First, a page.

“Get started. I’ll find you the money.”
“There’s also the booster,” Venkat said. “The only way to get a probe to Mars with the planets in their current positions is to spend a butt-load of fuel. We only have one booster capable of doing that. The Delta IX that’s on the pad right now for the EagleEye 3 Saturn probe. We’ll have to steal that. I talked to ULA, and they just can’t make another booster in time.”
“The EagleEye 3 team will be pissed, but ok,” said Teddy. “We can delay their mission if JPL gets the payload done in time.”
Bruce rubbed his eyes. “We’ll do our best.”
“He’ll starve to death if you don’t,” Teddy said.
Venkat sipped his coffee and frowned at his computer. A month ago it would have been unthinkable to drink coffee at 9pm. Now it was necessary fuel. Shift schedules, fund allocations, project juggling, out and out looting of other projects… he’d never pulled so many stunts in his life.
“NASA’s a large organization,” he typed. “It doesn’t deal with sudden change well. The only reason we’re getting away with it is the desperate circumstances. Everyone’s pulling together to save Mark Watney, with no interdepartmental squabbling. I can’t tell you how rare that is. Even then, this is going to cost tens of millions, maybe hundreds of millions of dollars. The MDV modifications alone are an entire project that’s being staffed up. Hopefully, the public interest will make your job easier. We appreciate your continued support, Congressman, and hope you can sway the Committee toward granting us the emergency funding we need.”
He was interrupted by a knock at his door. Looking up, he saw Mindy.
“Sorry to bother you,” Mindy said.
“No bother,” Venkat said. “I could use a break. What’s up?”
“He’s on the move,” she said.
Venkat slouched in his chair. “Any chance it’s a test drive?”
She shook her head. “He drove straight away from the Hab for almost two hours, did a short EVA, then drove for another two. We think the EVA was to change batteries.”
Venkat sighed heavily. “Maybe it’s just a longer test? An overnight trip, kind of thing?”
“He’s 76km from the Hab,” Mindy said. “For an overnight test, wouldn’t he stay within walking distance?”
“Yes he would,” Venkat said. “Damn it. We’ve had teams run every conceivable scenario. There’s just no way he can make it to Ares 4 with that set-up. We never saw him load up the Oxygenator or Water Reclaimer. He can’t possibly have enough basics to live long enough.”
“I don’t think he’s going to Ares 4,” Mindy said. “If he is, he’s taking a weird path.”
“Oh?” said Venkat.
“He went south-southwest. Schiaparelli Crater is southeast.”
“Ok, maybe there’s hope,” Venkat said. “What’s he doing right now?”
“Recharging. He’s got all the solar cells set up,” Mindy said. “Last time he did that, it took 12 hours. I was going to sneak home for some sleep if that’s ok.”
“Sure, sounds good. We’ll see what he does tomorrow. Maybe he’ll go back to the Hab.”
“Maybe,” Mindy said, unconvinced.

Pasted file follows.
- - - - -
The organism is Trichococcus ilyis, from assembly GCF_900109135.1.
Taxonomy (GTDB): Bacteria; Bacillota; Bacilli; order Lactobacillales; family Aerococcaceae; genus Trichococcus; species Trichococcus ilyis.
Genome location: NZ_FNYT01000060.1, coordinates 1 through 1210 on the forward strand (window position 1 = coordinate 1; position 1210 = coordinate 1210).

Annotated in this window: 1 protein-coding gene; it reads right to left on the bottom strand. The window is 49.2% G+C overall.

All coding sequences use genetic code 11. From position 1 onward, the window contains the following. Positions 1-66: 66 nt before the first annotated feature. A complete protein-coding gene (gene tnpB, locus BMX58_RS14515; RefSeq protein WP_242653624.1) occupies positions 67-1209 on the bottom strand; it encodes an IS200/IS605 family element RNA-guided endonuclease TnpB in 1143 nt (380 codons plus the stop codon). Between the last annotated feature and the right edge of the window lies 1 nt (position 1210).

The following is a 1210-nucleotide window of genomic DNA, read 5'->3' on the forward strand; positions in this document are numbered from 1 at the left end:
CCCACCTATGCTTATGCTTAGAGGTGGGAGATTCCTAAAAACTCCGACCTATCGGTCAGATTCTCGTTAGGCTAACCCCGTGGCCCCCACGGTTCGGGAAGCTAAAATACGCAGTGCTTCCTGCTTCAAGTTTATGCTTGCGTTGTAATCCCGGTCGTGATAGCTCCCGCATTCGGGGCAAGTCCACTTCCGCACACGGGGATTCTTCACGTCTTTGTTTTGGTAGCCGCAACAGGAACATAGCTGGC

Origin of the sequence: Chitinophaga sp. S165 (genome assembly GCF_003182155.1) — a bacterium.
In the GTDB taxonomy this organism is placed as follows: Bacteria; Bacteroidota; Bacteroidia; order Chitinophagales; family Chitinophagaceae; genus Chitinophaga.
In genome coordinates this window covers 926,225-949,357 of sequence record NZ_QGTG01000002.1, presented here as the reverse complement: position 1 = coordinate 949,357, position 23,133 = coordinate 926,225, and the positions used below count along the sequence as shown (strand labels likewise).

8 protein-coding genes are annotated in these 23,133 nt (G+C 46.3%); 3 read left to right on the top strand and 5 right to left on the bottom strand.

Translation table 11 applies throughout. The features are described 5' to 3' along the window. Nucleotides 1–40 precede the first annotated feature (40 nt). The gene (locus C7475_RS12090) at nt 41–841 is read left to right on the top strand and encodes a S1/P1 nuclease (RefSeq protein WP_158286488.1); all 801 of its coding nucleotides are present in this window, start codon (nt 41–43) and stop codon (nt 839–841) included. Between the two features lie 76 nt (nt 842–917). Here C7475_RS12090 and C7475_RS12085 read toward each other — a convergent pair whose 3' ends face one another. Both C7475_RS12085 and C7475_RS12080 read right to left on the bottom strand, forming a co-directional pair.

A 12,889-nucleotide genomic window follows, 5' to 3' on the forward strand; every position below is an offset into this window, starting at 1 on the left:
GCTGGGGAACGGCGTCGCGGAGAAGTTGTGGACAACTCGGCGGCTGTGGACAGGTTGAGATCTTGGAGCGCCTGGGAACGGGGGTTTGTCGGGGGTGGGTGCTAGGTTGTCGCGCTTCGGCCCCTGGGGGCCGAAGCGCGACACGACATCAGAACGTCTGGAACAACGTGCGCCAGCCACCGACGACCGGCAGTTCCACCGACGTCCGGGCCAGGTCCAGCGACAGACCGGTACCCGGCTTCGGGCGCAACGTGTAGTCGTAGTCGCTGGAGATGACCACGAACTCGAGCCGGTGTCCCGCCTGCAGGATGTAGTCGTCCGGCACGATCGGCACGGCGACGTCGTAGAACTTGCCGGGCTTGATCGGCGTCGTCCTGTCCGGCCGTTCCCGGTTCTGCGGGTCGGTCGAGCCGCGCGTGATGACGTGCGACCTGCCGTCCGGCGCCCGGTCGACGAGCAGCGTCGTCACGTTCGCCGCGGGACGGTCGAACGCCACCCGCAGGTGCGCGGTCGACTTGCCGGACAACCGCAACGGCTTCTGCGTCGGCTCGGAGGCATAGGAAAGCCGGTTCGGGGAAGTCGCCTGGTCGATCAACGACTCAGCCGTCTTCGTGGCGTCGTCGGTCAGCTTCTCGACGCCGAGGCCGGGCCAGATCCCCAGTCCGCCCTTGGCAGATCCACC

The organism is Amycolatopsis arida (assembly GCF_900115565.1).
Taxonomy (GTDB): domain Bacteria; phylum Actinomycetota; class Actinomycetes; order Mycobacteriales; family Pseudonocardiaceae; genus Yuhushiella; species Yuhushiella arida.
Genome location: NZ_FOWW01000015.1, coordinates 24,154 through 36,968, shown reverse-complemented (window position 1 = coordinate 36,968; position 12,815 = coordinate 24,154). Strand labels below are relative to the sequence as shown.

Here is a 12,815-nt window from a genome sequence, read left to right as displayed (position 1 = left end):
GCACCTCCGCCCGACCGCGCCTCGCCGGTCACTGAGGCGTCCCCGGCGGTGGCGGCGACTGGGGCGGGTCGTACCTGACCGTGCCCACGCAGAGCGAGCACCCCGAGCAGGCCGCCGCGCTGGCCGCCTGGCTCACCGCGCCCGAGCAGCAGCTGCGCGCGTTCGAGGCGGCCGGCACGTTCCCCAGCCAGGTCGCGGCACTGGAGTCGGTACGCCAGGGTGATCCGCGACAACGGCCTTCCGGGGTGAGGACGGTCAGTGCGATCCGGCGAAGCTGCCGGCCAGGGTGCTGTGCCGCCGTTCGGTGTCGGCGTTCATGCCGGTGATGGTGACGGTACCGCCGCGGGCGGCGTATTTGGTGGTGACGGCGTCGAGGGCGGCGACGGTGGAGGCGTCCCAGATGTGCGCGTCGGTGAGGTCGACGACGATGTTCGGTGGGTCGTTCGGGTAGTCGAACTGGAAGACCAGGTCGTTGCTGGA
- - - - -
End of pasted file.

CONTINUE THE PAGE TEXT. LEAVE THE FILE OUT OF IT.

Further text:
“Welcome back,” Cathy said to the camera. “We’re chatting with Marcus Washington, from the US Postal Service. So, Mr. Washington, I understand the Ares 3 mission caused a Postal Service first. Can you explain to our viewers?”
“Uh yeah,” said Marcus. “Everyone thought he was dead for over two months. In that time, the Postal Service issued a run of commemorative stamps honoring his memory. 20,000 were printed, and sent to post offices around the country.”
“And then it turned out he was alive,” Cathy said.
“Yeah,” said Marcus. “We stopped the run immediately and recalled the stamps, but thousands were already sold. The thing is, we don’t print stamps of living people.”
“Has this ever happened before?” Cathy asked.
“No. Not once in the history of the Postal Service.”
“I bet they’re worth a pretty penny now.”
Marcus chuckled. “Maybe. But not too much. Like I said, thousands were sold. They’ll be rare, but not super rare.”
Cathy chuckled then addressed the camera. “We’ve been speaking with Marcus Washington of the United States Postal Service. If you’ve got a Mark Watney commemorative stamp, you might want to hold on to it. Thanks for dropping by, Mr. Washington.”
“Thanks for having me,” Marcus said.
“Our next guest is Dr. Irene Shields, Flight Psychologist for the Ares missions. Dr. Shields, welcome to the program.”
“Thank you,” Irene said, adjusting her microphone clip.
“Do you know Mark Watney personally?”
“Of course,” Irene said. “I did monthly psych evaluations on each member of the crew.”
“What can you tell us about him? His personality, his mindset?”
“Well,” Irene said, “He’s very intelligent. All of them are, of course. But he’s particularly resourceful and a good problem-solver.”
“That may save his life,” Cathy interjected.
“It may indeed,” Irene agreed. “Also, he’s a good-natured man. Usually cheerful, with a great sense of humor. He’s quick with a joke. In the months leading up to launch, the crew was put through a grueling training schedule. They all showed signs of stress and moodiness. Mark was no exception, but the way he showed it was to crack more jokes and get everyone laughing.”
“He sounds like a great guy,” Cathy said.
“He really is,” Irene said. “He was chosen for the mission in part because of his personality. An Ares crew has to spend 13 months together. Social compatibility is key. Mark not only fits well in any social group, he’s a catalyst to make the group work better. It was a terrible blow to the crew when he ‘died.’”
“And they still think he’s dead, right? The Ares 3 crew?”
“Yes they do, unfortunately,” Irene confirmed. “The higher-ups decided to keep it from them, at least for now. I’m sure it wasn’t an easy decision.”
Cathy paused for a moment, then said. “All right. You know I have to ask: What’s going through his head right now? How does a man like Mark Watney respond to a situation like this? Stranded, alone, no idea we’re trying to help?”